International

Russian Panel Places Some Fault on Military for School Massacre

By Sean Cavanagh — December 13, 2005 1 min read

A legislative panel investigating the school massacre in the Russian town of Beslan last year has blamed government forces for an uncoordinated response to the crisis and has contradicted some aspects of the military’s official account of the event, according to media reports.

Those findings were released by Stanislav Kesayev, a lawmaker who is leading a panel established by the legislature in the republic of North Ossetia, where Beslan is located. On Sept. 1, 2004, heavily armed militants took hundreds of children and adults hostage in Middle School No. 1. After a two-day standoff, shooting erupted between the hostage takers and Russian security forces, and possibly civilians, followed by explosions. More than 330 hostages, 186 of them children, were killed. Russian authorities have blamed the attack on Chechen militants.

Mr. Kesayev, in a recent speech, said federal forces responsible for mistakes during the standoff should be punished, according to reports from Radio Free Europe/Radio Liberty and the Associated Press. His report also called into question whether an initial explosion in the school’s gymnasium was set off by hostage takers. Yevgeny Khorishko, a spokesman for the Russian Embassy in Washington, noted that two other inquiries are under way, one by prosecutors, another overseen by the national elected legislative body, or Duma. Although he declined to comment in detail about the North Ossetian panel’s findings, the embassy spokesman said the Duma’s eventual report would likely find at least some faults in authorities’ response to the Beslan crisis.

Events

This content is provided by our sponsor. It is not written by and does not necessarily reflect the views of Education Week's editorial staff.
Sponsor
Equity & Diversity Webinar
Culturally Relevant Pedagogy to Advance Educational Equity
Schools are welcoming students back into buildings for full-time in-person instruction in a few short weeks and now is the perfect time to take a hard look at both our practices and systems to build
Content provided by PowerMyLearning
Classroom Technology Webinar Making Big Technology Decisions: Advice for District Leaders, Principals, and Teachers
Educators at all levels make decisions that can have a huge impact on students. That’s especially true when it comes to the use of technology, which was activated like never before to help students learn
Professional Development Webinar Expand Digital Learning by Expanding Teacher Training
This discussion will examine how things have changed and offer guidance on smart, cost-effective ways to expand digital learning efforts and train teachers to maximize the use of new technologies for learning.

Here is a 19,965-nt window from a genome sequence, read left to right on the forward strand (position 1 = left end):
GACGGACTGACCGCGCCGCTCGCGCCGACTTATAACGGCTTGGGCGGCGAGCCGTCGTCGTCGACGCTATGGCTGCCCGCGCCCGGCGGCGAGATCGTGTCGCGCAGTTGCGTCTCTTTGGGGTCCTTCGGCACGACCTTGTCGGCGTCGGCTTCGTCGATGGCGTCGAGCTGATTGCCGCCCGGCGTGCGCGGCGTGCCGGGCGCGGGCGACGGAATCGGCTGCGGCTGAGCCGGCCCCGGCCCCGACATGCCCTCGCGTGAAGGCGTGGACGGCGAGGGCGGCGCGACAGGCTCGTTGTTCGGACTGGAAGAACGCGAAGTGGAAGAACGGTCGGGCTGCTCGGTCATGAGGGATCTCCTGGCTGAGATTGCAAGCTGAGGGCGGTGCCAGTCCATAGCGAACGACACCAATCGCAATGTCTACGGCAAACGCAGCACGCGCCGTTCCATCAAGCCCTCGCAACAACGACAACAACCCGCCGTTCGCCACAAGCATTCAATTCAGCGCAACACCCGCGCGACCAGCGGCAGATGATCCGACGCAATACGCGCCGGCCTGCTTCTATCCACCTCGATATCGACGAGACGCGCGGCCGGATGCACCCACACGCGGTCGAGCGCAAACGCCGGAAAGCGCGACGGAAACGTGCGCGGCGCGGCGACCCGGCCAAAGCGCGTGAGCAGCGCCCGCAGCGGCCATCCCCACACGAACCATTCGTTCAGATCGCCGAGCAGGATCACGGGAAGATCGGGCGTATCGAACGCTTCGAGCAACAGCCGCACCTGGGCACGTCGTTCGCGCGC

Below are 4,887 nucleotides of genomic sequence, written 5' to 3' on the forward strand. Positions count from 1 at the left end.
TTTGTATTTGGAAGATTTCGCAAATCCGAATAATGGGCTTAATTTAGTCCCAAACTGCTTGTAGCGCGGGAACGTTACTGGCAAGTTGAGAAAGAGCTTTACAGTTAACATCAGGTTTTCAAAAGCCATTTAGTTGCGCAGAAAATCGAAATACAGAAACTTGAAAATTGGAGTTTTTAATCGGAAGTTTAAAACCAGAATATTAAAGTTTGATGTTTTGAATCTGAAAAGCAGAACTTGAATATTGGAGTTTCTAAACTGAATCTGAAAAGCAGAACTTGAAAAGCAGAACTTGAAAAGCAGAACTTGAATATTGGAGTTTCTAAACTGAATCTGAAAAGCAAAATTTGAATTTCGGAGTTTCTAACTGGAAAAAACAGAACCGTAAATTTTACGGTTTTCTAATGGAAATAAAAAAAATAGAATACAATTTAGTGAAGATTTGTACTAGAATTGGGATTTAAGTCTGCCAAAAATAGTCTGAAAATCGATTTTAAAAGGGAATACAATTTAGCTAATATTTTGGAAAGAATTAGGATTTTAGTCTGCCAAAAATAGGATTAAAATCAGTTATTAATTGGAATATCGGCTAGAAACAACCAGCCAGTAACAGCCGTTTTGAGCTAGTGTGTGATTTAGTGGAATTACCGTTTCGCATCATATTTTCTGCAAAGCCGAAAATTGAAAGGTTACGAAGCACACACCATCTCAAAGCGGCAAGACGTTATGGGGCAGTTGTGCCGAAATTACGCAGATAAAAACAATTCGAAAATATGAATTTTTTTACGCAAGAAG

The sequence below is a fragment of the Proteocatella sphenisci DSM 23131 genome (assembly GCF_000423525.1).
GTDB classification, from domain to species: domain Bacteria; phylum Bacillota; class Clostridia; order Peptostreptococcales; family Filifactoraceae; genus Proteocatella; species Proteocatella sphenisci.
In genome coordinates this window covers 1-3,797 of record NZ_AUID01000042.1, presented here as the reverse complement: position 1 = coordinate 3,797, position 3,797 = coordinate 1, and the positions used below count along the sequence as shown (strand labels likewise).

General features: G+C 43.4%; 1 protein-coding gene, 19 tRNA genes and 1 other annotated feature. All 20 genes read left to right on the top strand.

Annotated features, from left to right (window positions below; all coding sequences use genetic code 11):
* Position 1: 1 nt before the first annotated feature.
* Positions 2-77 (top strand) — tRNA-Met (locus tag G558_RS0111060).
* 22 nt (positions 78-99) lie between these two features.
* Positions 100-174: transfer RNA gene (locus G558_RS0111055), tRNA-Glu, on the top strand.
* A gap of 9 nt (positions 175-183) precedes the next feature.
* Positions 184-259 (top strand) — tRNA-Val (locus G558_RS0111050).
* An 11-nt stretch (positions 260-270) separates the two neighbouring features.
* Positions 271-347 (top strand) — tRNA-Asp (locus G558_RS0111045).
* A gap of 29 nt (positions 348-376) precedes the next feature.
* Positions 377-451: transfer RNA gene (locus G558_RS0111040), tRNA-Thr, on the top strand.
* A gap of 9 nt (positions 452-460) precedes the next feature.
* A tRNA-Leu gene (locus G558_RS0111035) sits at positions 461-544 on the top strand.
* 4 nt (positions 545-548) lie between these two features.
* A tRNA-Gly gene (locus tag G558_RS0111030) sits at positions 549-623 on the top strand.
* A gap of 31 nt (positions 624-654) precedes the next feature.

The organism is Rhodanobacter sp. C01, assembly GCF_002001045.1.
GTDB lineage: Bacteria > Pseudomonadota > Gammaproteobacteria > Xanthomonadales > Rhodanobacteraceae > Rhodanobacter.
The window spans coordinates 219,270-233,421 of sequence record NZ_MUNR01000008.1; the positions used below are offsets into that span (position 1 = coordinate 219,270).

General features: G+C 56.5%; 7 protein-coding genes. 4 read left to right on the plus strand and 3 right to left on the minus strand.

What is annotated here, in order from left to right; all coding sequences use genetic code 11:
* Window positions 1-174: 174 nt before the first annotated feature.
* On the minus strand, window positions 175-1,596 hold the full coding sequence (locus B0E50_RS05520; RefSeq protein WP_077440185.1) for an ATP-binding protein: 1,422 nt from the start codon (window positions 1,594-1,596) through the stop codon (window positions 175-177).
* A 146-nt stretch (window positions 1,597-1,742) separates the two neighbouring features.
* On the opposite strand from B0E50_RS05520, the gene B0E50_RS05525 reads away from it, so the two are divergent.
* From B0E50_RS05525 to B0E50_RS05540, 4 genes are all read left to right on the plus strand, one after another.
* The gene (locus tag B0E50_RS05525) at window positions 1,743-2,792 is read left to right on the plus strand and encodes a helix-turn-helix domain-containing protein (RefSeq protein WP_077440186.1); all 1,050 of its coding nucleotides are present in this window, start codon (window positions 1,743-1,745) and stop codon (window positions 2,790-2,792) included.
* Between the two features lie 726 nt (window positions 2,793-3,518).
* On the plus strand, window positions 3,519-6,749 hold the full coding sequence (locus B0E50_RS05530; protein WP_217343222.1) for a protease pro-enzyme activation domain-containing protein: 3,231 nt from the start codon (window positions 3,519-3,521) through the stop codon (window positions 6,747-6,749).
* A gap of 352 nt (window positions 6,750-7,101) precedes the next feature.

EdWeek Top School Jobs

Teacher Jobs
Search over ten thousand teaching jobs nationwide — elementary, middle, high school and more.
View Jobs
Principal Jobs
Find hundreds of jobs for principals, assistant principals, and other school leadership roles.
View Jobs
Administrator Jobs
Over a thousand district-level jobs: superintendents, directors, more.
View Jobs
Support Staff Jobs
Search thousands of jobs, from paraprofessionals to counselors and more.
View Jobs

Read Next

International Global Test Finds Digital Divide Reflected in Math, Science Scores
New data from the 2019 Trends in International Math and Science Study show teachers and students lack digital access and support.
3 min read
Image of data.
iStock/Getty
International Pre-COVID Learning Inequities Were Already Large Around the World
A new international benchmarking highlights gaps in training for digital learning and other supports that could deepen the challenge for low-income schools during the pandemic.
4 min read
International Part of Global Trend, 1 in 3 U.S. High Schoolers Felt Disconnected From School Before Pandemic
UNESCO's annual report on global education progress finds countries need to make more effort to include marginalized students, particularly in the United States.
4 min read
International How Schools in Other Countries Have Reopened
Ideas from Australia, Denmark, and Taiwan can help American district and school leaders as they shape their reopening plans.
11 min read
Students at the Taipei American School in Taipei, Taiwan, perform The Little Mermaid in full costume and masks.
Students at the Taipei American School in Taipei, Taiwan, perform The Little Mermaid in full costume and masks.
Photo courtesy of Dustin Rhoades/Taipei American School